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Home > Intoxicating Liquor (Amendment) Bill 2017 [Seanad]: Second and Subsequent Stages. [Good Friday]

[Oireachtas] Intoxicating Liquor (Amendment) Bill 2017 [Seanad]: Second and Subsequent Stages. [Good Friday]. (25 Jan 2018)

External website: http://oireachtasdebates.oireachtas.ie/debates%20a...


Minister of State at the Department of Justice and Equality (Deputy David Stanton): I move: "That the Bill be now read a Second Time."

 

I am very pleased to have the opportunity to introduce the Intoxicating Liquor (Amendment) Bill 2017, the objective of which is to remove restrictions on the sale of intoxicating liquor on Good Friday. This Bill began its journey as a Private Members' Bill in the Seanad. During Second Stage discussions there, I made it clear that the Government was not opposed in principle to the amendment of intoxicating liquor legislation aimed at permitting the sale and supply of intoxicating liquor on Good Friday. However, the Government was acutely aware that the Bill as drafted fell short of what was required in order to reform the rules governing the sale of alcohol on Good Friday in a comprehensive and non-discriminatory manner. That is why, on Committee Stage in the Seanad, the Minister tabled a number of amendments to the Bill to ensure the proposed changes in the Good Friday rules could be introduced without creating further confusion and anomalies in the legislation.

 

Legislation restricting the sale of intoxicating liquor on Good Friday has been with us since before the foundation of the State. These restrictions were carried over and reinforced after 1922 and have remained largely untouched since. It must be recognised, however, that the economic and social life of this country has changed dramatically over the past two decades. Tourism makes a much greater contribution to our economy and this is particularly true during holiday periods, such as the busy Easter period. In addition, changing demographics and increasing diversity in our population has, as confirmed by recent census data, lead to a reduction in traditional religious practice. Taking all those factors into consideration, the Government considered, when this Bill was first initiated, that it was an opportune time to have a thorough examination of the current Good Friday restrictions. As I mentioned, the Minister introduced a number of amendments to the Bill on Committee Stage with a view to ensuring that changes to the Good Friday rules would be consistent and would not create further anomalies in intoxicating liquor legislation. The changes made in the Upper House are contained in the Bill before us today, and I will turn now to the content of the legislation.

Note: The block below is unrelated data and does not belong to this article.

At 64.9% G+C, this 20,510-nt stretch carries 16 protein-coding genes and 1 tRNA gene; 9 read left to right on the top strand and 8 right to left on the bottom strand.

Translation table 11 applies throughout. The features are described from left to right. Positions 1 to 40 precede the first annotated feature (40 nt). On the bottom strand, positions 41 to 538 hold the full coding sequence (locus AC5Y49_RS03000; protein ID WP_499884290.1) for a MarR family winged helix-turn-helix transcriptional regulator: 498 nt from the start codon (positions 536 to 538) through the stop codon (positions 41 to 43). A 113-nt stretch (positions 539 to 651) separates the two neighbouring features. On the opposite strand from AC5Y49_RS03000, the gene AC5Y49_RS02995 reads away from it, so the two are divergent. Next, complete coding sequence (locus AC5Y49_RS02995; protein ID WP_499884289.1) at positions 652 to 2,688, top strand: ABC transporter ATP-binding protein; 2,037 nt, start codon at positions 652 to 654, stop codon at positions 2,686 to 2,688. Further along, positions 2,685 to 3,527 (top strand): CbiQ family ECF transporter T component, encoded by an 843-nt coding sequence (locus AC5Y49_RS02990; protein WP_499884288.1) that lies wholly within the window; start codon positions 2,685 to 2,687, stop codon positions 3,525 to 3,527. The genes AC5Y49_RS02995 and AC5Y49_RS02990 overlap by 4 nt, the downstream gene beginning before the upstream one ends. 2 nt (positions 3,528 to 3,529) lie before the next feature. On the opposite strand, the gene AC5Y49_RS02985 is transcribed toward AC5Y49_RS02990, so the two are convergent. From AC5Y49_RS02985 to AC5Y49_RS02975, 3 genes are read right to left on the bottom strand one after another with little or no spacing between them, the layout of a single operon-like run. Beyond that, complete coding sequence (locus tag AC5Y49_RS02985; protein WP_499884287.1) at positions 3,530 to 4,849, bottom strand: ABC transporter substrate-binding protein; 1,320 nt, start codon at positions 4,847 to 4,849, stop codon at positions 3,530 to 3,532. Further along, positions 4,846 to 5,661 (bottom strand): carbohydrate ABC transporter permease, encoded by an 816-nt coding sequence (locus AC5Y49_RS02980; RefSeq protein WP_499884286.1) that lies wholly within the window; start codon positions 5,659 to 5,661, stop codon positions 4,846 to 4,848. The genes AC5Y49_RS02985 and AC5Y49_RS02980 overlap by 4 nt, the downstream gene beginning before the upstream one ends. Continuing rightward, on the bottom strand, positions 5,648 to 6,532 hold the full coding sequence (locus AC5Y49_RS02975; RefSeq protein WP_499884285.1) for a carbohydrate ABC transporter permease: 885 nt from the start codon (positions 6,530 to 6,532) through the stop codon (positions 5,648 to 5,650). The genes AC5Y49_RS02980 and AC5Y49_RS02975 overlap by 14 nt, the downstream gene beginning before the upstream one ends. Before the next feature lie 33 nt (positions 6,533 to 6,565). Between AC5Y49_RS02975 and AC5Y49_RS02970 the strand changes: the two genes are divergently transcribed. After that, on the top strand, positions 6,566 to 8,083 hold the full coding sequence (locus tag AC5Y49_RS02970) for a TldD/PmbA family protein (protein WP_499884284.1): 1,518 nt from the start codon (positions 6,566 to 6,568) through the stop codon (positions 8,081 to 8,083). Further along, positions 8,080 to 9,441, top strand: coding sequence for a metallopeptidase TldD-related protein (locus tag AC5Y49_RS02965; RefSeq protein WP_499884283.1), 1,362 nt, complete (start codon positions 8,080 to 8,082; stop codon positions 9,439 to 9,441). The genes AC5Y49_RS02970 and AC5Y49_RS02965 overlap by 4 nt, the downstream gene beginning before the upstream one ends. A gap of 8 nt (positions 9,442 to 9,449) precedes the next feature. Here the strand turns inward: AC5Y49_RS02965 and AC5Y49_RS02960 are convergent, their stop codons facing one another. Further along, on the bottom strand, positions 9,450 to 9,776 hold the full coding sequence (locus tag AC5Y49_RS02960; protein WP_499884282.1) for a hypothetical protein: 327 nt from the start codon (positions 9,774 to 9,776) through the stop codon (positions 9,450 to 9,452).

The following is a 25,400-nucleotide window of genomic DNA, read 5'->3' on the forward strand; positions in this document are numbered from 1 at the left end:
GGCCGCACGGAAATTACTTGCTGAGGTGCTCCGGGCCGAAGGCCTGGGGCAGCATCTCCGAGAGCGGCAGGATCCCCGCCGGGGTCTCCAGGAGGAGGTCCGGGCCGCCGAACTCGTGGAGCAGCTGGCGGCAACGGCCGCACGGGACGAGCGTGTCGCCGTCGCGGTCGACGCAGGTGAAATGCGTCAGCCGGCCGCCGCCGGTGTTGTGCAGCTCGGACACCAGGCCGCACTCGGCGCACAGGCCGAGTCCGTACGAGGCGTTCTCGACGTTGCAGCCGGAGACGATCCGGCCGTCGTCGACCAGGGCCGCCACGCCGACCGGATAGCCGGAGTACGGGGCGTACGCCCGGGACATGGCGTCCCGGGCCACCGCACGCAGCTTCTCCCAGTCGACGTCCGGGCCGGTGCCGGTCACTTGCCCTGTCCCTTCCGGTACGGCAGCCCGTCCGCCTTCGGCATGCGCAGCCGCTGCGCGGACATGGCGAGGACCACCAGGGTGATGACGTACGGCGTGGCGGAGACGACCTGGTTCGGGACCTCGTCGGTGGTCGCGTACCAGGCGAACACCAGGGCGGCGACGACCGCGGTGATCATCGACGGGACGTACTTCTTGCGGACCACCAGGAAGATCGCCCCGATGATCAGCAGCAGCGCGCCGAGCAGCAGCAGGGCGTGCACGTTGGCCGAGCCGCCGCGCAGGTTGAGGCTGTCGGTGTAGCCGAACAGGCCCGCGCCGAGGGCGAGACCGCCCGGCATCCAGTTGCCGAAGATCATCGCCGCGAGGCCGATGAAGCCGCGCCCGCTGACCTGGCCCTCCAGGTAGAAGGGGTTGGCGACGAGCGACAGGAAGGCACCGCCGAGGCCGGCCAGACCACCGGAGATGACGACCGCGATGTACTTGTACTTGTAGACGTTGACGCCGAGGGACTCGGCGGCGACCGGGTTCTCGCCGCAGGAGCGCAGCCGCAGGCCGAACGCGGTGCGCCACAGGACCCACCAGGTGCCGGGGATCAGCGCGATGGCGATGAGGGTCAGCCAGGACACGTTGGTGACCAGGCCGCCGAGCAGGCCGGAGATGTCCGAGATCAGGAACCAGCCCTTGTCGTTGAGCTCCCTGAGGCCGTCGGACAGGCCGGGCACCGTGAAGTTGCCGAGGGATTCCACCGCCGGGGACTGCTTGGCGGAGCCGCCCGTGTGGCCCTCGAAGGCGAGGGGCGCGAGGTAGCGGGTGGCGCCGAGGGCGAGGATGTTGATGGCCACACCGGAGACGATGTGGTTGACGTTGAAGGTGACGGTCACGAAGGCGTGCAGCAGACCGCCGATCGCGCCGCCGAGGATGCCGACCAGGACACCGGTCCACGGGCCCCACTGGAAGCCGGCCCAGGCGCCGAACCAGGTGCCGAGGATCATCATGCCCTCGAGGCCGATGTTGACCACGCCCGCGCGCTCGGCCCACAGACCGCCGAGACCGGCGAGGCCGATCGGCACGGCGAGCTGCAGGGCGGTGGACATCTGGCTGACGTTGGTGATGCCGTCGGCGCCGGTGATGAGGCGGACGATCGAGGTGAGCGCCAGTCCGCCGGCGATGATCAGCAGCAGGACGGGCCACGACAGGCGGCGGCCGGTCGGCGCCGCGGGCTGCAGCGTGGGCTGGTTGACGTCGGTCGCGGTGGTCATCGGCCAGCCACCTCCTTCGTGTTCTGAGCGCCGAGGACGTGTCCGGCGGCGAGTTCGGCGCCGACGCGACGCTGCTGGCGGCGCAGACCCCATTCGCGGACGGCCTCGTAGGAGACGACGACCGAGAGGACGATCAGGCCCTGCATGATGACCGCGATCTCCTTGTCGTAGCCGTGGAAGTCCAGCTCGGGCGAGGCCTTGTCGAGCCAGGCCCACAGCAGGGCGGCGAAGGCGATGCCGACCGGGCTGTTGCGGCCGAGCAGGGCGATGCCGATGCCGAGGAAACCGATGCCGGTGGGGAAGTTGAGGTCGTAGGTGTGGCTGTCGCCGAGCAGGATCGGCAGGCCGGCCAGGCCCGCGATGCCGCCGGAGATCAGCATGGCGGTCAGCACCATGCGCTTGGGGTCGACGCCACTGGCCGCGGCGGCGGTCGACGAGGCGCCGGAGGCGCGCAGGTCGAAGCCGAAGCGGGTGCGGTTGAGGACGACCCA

Section 1 is a standard provision relating to the Short Title and collective citation for the Act. Section 2 provides for a number of amendments to sections 1(1), 201), 4(7), 14 and 56(1) of the Intoxicating Liquor Act 1927. The amendment to section 2 of the 1927 Act has the effect of removing the ban on the sale of intoxicating liquor in public houses and off-licences on Good Friday. The amendments to sections 4(7), 14 and 56(1) of the 1927 Act will ensure the restrictions on the sale of alcohol in registered clubs and hotels will be removed. The existing symmetry between licensed premises and registered clubs will be retained by the amendments. In addition, the amendment to section 14 of the 1927 Act will mean hotels are permitted to sell intoxicating liquor to paying guests at any time on Good Friday and not only for consumption with a meal, as is currently the case. For the sake of completion, I should mention that the proposed amendment to section 1(1) of the 1927 Act amends the definition of "week day" in that Act to delete the current reference to "Good Friday".